Can China’s new soil pollution law reverse decades of harm?

It's been hailed as a "breakthrough" but the law will be complex and costly to implement, writes Wang Chen
<p>(Image: Alamy)</p>

(Image: Alamy)

When students at the new Changzhou foreign language school started complaining about headaches and skin problems in 2016, the contamination of the local soil would soon become one of China’s most high profile scandals. The students fell ill when the effort to remediate soil polluted by a chemicals factory spread it further afield.

There’s no law governing soil pollution in China but a string of high profile pollution cases over the past decade has spurred the government to act.

On 1 January the Law on the Prevention and Control of Soil Pollution will come into effect. This is a stronger version of a 2016 soil pollution action plan. It includes more detail on holding soil polluters accountable and adopts a protection-first and polluter-pays approach. Additional rules on implementation will be needed if the law is to be effective, but it has clarified the government’s approach to soil management and should prevent another scandal like that in Changzhou.

An invisible problem

Unlike water and air pollution, soil pollution is often invisible and decades can pass between when the pollution occurs and the problem becomes apparent, says Chen Tongbin, director of the Centre for Environmental Remediation at the Chinese Academy of Sciences’ Institute of Geographic Sciences and Resources Research.

In the Changzhou case, the land was formerly used by companies manufacturing chemicals and fertiliser. By the time the pollution was detected, the original firms had long since been restructured and merged with others and moved to other sites, making it impossible to identify who was responsible.

The company that did the remediation planned to remove the polluted soil and replace it. However, the removal process was botched, releasing toxic chemicals trapped in the soil in the form of noxious gases. 

“Soil pollution gets the least attention, but results in frequent scandals, as soil is closely linked to human health,” says Zhang Boju, secretary-general of environmental group Friends of Nature.

The accumulation of soil pollution is connected with intensive mining and use of fertilisers during four decades of rapid economic growth.

You’ve got to know what the problems are before you can tackle them
Zhang Boju, Friends of Nature

In April 2014, the Ministry of Environmental Protection and the Ministry of Land and Resources jointly published a national soil survey. It concluded that China’s soil environment was not good, with serious pollution in some areas, worrying environmental quality of arable land, and particular issues with pollution of former mining and industrial sites. According to the survey, 16.1% of soil samples collected from around the country showed evidence of pollution.

The problem will be complex and costly to deal with. The government must consider how to stop soil quality worsening, and tackle pollution that is both hidden and spread over vast areas. It must also clarify responsibility for cleaning it up, decide where the money will come from to do this, and what technologies should be used.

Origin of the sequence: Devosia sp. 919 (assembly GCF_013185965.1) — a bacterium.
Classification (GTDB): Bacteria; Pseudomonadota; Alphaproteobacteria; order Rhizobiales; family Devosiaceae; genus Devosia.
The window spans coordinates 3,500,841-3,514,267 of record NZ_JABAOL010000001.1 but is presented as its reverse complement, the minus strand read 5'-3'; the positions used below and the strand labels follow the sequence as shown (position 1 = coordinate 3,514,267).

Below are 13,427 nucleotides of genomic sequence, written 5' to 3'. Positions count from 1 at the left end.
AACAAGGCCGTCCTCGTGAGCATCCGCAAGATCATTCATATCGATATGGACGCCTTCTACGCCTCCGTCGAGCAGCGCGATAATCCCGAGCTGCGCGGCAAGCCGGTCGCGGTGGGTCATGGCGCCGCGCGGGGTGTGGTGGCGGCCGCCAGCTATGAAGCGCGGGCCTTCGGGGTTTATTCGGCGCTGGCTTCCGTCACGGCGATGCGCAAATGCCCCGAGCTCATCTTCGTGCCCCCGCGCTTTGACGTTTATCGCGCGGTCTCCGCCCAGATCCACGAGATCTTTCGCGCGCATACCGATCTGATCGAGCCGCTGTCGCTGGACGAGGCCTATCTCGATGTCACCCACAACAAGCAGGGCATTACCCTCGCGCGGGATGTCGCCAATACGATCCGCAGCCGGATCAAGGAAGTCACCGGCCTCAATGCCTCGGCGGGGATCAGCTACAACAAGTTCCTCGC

These problems were perfectly illustrated by the situation in Changzhou: the original polluters had moved on, inappropriate remediation techniques were used, and the environmental impact report was deeply flawed. The new soil law must solve these issues if it is to make a difference.

Who is responsible?

“In the past, the people using the land had very little awareness of soil protection and remediation. Once a project’s environmental impact assessment was accepted you could rest easy,” says Ge Feng, an environmental lawyer and director for legislation and policy advocacy with Friends of Nature. 

“There’s no basis on which to assign responsibility for pollution arising during production and development, and usually whoever is using the land can pollute it without any consequences,” adds Ge.

The new law should change this as it clarifies responsibility for the prevention and management of soil pollution. The law establishes 13 types of responsible party, including those demolishing buildings or industrial facilities; operators and managers of mine tailing ponds; the producers, retailers and users of fertiliser; soil remediation firms; land owners and local government. Each has its own legal responsibilities. If there is dispute over who is responsible in a particular case, the new law allows relevant local government departments to make a determination.

In this way, a responsible party can be identified when soil is polluted, and the risks of potential pollution when a site is to be developed are to be shared between regulators and the developer. The law stipulates that a pollution risk assessment must be obtained before a site is used. Polluting activities must also be minimised when land is in use, and remediation must not cause secondary pollution.